The primary effect of flooding is the reduction of oxygen in the soil. Most of the fine roots of the tree are in the upper six inches of soil; these roots are responsible for the uptake of water and oxygen. As oxygen levels decrease, the fine roots begin to die. As the roots die, the tree’s ability to absorb water decreases and the foliage begins to wilt.
It may take several years for a mature tree to recover from a summer of flooding. The trees will be vulnerable to attack by pests and pathogens. You should inspect your trees on a regular basis to identify and manage any disease outbreak. During this time you should not fertilize the trees or prune any living branches from the crown unless they are broken. Dead branches should be removed.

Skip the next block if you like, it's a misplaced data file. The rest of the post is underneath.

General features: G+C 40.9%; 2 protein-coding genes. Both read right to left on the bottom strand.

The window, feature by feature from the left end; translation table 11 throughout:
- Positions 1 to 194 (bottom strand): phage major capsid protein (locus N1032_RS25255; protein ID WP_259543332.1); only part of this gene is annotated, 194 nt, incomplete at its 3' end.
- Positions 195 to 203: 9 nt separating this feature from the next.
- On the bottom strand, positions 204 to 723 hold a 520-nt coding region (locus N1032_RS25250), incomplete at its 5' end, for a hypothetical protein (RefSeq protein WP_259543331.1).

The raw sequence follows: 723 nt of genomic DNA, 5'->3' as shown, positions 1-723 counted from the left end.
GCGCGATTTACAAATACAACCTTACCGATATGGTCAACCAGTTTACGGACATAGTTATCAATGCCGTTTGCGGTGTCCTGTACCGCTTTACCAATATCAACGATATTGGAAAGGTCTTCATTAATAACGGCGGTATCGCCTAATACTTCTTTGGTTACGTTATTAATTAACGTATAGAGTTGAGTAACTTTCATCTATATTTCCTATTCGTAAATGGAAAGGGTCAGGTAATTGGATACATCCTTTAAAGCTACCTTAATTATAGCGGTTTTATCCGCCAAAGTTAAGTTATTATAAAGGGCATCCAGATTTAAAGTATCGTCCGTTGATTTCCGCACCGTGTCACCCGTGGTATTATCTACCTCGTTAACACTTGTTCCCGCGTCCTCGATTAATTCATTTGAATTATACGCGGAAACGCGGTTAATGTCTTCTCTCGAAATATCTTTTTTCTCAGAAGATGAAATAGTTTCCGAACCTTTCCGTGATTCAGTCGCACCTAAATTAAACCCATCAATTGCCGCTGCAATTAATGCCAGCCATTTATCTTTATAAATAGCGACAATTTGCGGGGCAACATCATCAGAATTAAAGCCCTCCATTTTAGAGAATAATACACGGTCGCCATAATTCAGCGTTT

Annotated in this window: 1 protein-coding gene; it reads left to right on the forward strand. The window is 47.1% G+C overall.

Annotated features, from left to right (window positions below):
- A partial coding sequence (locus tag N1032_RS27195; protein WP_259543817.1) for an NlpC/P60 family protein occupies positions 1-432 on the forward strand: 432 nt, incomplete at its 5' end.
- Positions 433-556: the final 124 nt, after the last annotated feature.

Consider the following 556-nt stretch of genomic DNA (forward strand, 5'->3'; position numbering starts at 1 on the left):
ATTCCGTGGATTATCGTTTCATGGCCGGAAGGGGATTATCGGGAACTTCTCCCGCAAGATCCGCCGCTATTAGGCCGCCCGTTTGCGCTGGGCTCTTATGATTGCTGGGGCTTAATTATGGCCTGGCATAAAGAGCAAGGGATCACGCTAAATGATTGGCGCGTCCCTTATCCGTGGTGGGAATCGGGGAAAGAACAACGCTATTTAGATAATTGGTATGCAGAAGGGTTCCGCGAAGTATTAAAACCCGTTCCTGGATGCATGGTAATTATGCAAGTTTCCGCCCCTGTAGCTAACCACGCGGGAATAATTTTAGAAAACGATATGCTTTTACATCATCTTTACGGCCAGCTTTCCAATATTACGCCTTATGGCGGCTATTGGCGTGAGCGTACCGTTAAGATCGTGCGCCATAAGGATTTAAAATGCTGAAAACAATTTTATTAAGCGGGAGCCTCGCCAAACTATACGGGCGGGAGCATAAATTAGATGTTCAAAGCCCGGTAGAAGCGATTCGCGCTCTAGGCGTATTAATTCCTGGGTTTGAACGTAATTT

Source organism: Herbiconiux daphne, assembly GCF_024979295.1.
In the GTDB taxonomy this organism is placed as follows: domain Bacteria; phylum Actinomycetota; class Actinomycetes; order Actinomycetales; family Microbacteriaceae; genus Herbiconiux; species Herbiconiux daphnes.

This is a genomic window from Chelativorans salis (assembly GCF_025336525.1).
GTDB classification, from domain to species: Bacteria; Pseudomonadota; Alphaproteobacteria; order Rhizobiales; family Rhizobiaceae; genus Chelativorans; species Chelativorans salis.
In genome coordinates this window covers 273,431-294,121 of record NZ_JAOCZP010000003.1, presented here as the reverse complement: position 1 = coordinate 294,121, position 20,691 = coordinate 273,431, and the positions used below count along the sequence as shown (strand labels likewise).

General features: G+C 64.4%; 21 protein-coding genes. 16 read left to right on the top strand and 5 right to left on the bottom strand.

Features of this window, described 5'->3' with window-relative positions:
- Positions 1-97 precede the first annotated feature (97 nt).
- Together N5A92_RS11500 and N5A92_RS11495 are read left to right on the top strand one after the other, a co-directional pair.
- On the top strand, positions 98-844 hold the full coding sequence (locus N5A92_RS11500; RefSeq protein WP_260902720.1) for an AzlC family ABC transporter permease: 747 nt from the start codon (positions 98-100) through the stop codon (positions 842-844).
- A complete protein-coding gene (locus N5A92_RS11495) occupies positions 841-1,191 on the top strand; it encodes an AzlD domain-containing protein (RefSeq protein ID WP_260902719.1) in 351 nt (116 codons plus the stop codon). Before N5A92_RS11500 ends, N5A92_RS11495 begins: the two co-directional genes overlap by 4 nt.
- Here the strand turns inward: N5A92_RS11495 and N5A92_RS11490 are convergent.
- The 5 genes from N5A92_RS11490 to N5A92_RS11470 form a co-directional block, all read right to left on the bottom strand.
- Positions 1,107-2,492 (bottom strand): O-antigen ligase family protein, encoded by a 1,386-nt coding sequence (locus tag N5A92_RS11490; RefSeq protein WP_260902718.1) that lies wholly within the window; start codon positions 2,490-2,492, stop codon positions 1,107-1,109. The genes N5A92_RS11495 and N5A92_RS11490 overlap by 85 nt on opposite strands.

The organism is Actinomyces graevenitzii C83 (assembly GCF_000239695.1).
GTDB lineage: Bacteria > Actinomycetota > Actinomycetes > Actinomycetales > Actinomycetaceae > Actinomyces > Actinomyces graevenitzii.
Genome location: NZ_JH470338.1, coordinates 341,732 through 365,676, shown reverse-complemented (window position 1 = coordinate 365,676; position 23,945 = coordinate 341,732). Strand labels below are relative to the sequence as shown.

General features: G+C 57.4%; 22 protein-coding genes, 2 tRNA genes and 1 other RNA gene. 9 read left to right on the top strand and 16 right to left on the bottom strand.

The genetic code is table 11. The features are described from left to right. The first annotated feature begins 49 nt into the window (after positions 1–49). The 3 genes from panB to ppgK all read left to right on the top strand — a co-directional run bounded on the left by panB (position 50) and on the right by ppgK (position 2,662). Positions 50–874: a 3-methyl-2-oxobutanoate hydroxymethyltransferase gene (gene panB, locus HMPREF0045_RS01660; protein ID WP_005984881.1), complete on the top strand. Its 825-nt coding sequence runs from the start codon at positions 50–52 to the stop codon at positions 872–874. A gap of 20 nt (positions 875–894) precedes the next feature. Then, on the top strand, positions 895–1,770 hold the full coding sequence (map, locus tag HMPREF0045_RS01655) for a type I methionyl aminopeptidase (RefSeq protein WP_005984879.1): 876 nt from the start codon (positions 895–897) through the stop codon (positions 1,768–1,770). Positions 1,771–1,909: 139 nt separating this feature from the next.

As the soils dry, you may need to water your tree. Much of the root systems will have been damaged and your tree may not have a sufficient number of roots left to absorb the necessary amounts of water to sustain itself.
The most common symptoms associated with flooding are:
- Leaf discoloration, usually yellowing
- Leaf scorching and wilting
- Premature fall color
- Premature defoliation
- Sprouting along the trunk
- Twig and branch dieback
- With severe or persistent flooding, death
These symptoms may occur during or after flooding: